By Jaryd Mostert, Dec 15 2020

  • If you’ve been meaning to start exercising but just can’t get over that first step.


  • If you’ve been trying to eat healthier but just don’t know where to start.


  • If you are a procrastinator, join the club so am I.


Don’t get me wrong I’m not trying to validate it, but just to let you know you’re not alone. The reason I’m writing this is because I caught myself procrastinating so I did what any person who struggles with motivation does…
Jumped on YouTube and listened to my favourite motivational speaker to pump me up right? Mine is Gary V (if you don’t know him you’re missing out).

But I thought if I feel this way there’s most likely someone else out there who feels the same way. So if this post helps you out feel free to follow me on social media for more nuggets of wisdom. (Not to be full of myself or anything haha). Anyway, back to motivation, you know that great feeling you get after watching a motivational video? The classic let’s do it, it’s time to get my ass in gear type feeling.
Let’s be honest, that great feeling usually lasts about as long as the video itself, until we have to actually sit down and do the work.

While I was watching, one statement stood out to me, and I’d actually heard it before by one of my favourite authors and trainers, James Smith. The quote followed the lines of:


“If you ask the majority of successful people what they did to get to where they are, they’d tell you they didn’t do anything spectacular. It was the accumulation of little tasks done consistently day in, day out for years

(not like a year or two but 10, 20 years).


The thing is, when it comes weight-loss, building muscle or being healthy in general it’s exactly the same. It’s exponential in nature, meaning nothing cool happens until much later. But in the meantime enjoy feeling more confident or proud of yourself because you did 1 more squat or push up than last time, because you enjoyed that pizza without feeling guilty. I always tell my clients, rather start badly than not start at all. You can always improve on previous efforts but it’s hard to improve what’s not there.


I’m a perfectionist so I will put things off and end up not doing them, because I fear they won’t be perfect right away. But think about it, the only one judging you is yourself. Your friends aren’t, they’re secretly wishing they had as much courage as you. And if they are judging you or anyone else for that matter, they’re not your friends so why do you even care what they think?

Successful people are not a different breed, they’ve mastered consistency, or at least better than most of us.

The reason what James said sunk in for me was that, for those who don’t know, I used to be a high performance gymnast in South Africa. I didn’t go to the Olympics or anything but I represented the country a few times, I was pretty decent.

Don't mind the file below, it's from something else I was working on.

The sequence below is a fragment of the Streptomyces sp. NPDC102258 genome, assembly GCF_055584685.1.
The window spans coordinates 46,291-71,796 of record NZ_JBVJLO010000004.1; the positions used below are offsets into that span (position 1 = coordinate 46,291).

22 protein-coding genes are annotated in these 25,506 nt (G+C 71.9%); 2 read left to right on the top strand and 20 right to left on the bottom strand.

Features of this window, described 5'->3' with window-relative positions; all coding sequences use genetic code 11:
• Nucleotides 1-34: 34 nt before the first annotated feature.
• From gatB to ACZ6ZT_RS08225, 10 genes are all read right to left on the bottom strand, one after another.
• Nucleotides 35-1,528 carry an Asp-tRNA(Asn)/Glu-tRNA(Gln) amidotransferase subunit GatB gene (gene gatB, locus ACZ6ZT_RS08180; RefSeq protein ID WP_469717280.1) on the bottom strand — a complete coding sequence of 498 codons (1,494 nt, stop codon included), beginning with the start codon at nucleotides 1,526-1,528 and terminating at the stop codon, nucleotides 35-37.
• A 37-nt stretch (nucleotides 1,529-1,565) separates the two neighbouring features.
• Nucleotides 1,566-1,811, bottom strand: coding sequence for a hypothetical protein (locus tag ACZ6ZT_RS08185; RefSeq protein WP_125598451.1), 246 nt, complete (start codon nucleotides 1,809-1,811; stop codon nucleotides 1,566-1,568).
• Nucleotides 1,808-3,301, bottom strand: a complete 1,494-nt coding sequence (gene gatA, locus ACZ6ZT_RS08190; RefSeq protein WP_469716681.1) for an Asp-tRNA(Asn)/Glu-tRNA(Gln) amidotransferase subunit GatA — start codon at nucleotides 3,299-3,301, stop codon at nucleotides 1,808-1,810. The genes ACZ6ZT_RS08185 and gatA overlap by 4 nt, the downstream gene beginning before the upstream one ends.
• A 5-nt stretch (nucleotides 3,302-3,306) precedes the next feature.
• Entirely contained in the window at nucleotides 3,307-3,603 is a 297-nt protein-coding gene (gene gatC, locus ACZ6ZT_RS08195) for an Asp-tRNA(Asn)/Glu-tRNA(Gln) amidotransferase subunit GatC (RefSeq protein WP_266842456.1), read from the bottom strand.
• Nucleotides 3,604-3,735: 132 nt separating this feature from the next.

But it reminded me that I trained for over 10 years before I even began doing any of the cool shit. Sure I won a few competitions along the way but the exciting stuff, only way further in the future. I look back on my old videos as a kid, and to be honest if I was a coach looking at young Jaryd’s gymnastics, I’d say this kid is pretty average, not much talent, probably not going to go very far. And yes there were way better gymnasts than me, but most of the talented ones quit before I did.
I achieved what I achieved through consistent, unspectacular training day in and day out for 10 years.

The Advice I Give To My Clients Who Struggle With Motivation.

Usually I tell them to stop focusing on the end goal. Yes it’s important to aim for it but it’s more important to celebrate the small wins along the way and appreciate the progress you’ve made.
So I realized I need to take my own damn advice! And also the advice I’m giving to you is that, if you’re struggling, and you are thinking to yourself, “Maybe I’m just not the type to achieve that much success.”



1. If your goal is to lose weight, just start. Go on a walk, do 1 gym session, eat some vegetables.

2. Then take a step back and appreciate the progress you’ve made. (Often we are so fixated on how far we are from our goals we forget to look back and appreciate how far we’ve come. I’ll say it again, JUST START).

3. Next, try and maintain the progress you’ve made consistently over time.

4. Then gradually try and improve on your previous efforts.
(i.e.) Do a longer walk, eat some more veggies, exercise twice a week etc.

Showing up is half the battle won, so if all you ever do is show up, you’re already 100% further than if you did nothing.

If you take nothing else from what I said in this post, just remember this:


1. Start Badly rather than not start at all.


2. Try and do and be better than you were yesterday.


3. Success is not guns blazing, balls to the wall and hoping for that great opportunity. It’s the accumulation of the small consistent efforts you put in every day, every year.


4. STOP and smell the roses. Don’t be so fixated on how far you are from your goal, you forget to look back and appreciate how far you’ve come.


Jaryd Mostert

Jaryd is a sport scientist & personal trainer. He has two degrees in exercise science and has helped hundreds of people achieve their health and fitness goals, using his simple no nonsense approach. Dispelling all the fads and quick fixes, Jaryd is able to empower his clients to eventually take control of their own health without his help.